Students and faculty at the University of Southern California are upset because a popular dean of the Marshall School of Business, James Ellis, has been fired by interim USC President Wanda Austin. Hundreds have rallied in protest and petitioned for his reinstatement.
Why the ouster?
The administration has offered a vague indictment about “lack of diversity” and problematic handling of racial- and gender-bias complaints. There’s apparently a commissioned report, the Cooley report, about the complaints. But few have seen it.
“Jim has not been allowed to see the Cooley report, despite repeated requests to do so by him, his legal counsel, a trustee, and me,” says donor and USC board member Lloyd Greif. “Nobody has seen it.”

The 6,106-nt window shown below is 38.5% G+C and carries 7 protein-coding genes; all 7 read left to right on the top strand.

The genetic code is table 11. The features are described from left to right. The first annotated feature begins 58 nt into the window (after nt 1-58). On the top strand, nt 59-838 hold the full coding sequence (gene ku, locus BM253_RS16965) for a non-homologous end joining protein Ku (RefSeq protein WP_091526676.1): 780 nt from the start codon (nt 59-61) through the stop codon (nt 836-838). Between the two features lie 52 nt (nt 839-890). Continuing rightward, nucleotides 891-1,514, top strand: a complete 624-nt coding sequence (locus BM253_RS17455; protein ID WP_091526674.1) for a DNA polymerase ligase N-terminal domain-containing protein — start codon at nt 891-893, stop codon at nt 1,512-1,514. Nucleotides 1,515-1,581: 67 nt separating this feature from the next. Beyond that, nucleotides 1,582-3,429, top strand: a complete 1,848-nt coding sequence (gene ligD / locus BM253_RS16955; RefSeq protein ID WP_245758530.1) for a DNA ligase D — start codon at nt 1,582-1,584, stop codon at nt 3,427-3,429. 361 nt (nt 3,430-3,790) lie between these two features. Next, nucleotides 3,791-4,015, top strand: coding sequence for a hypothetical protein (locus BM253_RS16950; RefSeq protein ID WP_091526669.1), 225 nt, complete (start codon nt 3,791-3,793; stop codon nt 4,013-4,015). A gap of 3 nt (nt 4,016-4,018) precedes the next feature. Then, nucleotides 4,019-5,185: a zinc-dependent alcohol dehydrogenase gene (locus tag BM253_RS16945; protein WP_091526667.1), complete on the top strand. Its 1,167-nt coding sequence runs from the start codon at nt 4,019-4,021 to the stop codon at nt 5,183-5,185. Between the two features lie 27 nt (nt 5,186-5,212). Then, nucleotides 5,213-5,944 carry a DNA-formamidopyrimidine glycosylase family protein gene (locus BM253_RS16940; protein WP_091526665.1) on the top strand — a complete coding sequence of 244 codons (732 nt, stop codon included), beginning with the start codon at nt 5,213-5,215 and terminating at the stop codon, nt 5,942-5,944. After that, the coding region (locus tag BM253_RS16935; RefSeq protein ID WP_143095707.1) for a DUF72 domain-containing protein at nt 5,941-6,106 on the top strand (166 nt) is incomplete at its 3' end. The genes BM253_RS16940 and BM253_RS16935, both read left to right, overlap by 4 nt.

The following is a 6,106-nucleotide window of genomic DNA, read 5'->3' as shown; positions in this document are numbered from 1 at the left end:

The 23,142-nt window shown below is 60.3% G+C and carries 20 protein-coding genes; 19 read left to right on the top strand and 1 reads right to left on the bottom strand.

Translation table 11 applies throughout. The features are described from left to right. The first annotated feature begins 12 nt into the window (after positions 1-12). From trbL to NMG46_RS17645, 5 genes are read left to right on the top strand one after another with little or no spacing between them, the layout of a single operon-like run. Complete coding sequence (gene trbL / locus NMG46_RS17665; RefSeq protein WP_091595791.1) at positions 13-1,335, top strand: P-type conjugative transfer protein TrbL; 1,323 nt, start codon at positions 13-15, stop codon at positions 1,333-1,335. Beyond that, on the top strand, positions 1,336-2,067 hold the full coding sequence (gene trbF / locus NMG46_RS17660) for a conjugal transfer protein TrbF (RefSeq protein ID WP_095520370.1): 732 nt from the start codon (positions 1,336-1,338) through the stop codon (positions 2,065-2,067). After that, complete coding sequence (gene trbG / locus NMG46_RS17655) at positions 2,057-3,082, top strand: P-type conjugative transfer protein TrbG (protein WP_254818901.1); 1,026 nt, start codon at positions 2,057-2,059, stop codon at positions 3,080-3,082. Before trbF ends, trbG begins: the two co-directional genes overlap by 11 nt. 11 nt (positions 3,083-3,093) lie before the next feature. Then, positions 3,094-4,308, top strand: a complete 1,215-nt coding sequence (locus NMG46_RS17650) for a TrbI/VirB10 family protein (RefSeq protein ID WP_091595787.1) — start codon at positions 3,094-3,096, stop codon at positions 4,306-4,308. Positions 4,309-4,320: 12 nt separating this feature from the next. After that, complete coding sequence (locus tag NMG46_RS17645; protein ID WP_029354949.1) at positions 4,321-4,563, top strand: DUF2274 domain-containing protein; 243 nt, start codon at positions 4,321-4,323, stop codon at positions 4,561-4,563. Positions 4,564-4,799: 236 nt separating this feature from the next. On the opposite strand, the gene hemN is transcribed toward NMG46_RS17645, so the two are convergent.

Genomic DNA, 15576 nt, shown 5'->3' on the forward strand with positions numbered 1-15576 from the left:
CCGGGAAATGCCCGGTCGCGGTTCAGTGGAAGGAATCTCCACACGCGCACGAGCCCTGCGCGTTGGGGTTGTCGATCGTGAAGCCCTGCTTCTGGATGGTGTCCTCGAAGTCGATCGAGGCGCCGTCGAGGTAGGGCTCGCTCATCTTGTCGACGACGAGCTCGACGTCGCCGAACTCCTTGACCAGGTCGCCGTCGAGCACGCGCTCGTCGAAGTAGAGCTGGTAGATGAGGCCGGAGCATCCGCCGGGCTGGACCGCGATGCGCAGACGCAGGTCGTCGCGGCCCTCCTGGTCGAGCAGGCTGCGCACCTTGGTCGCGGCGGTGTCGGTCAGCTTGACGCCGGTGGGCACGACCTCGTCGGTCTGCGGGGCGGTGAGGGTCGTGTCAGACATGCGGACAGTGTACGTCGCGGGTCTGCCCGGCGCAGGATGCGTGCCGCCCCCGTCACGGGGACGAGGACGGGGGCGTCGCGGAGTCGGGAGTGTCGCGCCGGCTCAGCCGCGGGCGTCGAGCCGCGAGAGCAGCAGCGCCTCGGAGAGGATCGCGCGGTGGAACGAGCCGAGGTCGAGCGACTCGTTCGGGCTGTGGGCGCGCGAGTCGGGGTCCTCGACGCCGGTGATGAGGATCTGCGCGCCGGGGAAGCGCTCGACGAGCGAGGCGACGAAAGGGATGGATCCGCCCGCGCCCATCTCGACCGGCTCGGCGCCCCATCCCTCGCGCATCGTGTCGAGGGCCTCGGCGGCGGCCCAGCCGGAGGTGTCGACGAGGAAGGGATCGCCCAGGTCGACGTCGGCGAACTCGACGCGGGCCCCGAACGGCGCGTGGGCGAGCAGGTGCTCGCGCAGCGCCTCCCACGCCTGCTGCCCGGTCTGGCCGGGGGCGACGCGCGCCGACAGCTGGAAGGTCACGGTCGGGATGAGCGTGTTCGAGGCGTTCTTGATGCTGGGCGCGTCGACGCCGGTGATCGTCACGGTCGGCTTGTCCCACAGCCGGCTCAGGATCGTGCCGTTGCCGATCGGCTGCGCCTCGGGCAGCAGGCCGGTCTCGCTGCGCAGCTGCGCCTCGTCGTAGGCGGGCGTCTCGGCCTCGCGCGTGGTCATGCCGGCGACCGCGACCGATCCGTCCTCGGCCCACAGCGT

Greif argues that no complaint dealt with by Ellis’s office “alleged any egregious conduct, and none of them involved inappropriate behavior by Jim.”
Was old white male Ellis expelled for presiding over a too-little-diverse student body (and perhaps for being inadequately “diverse” himself), as determined by an arbitrary standard?
Without transparency or due process, who could know?
But lack of any official accountability suggests some warped notion of “diversity justice” is being applied here, a notion that dismisses rational goals and relevant facts to focus only on whether the ethnic/gender/other-unchosen-trait makeup of a sub-population sufficiently mirrors that of the general population.
If so, is this a standard that should be applied universally?
No matter how you answer that question, note what is not being focused upon: providing a good education.
This is not Common Sense.
I’m Paul Jacob.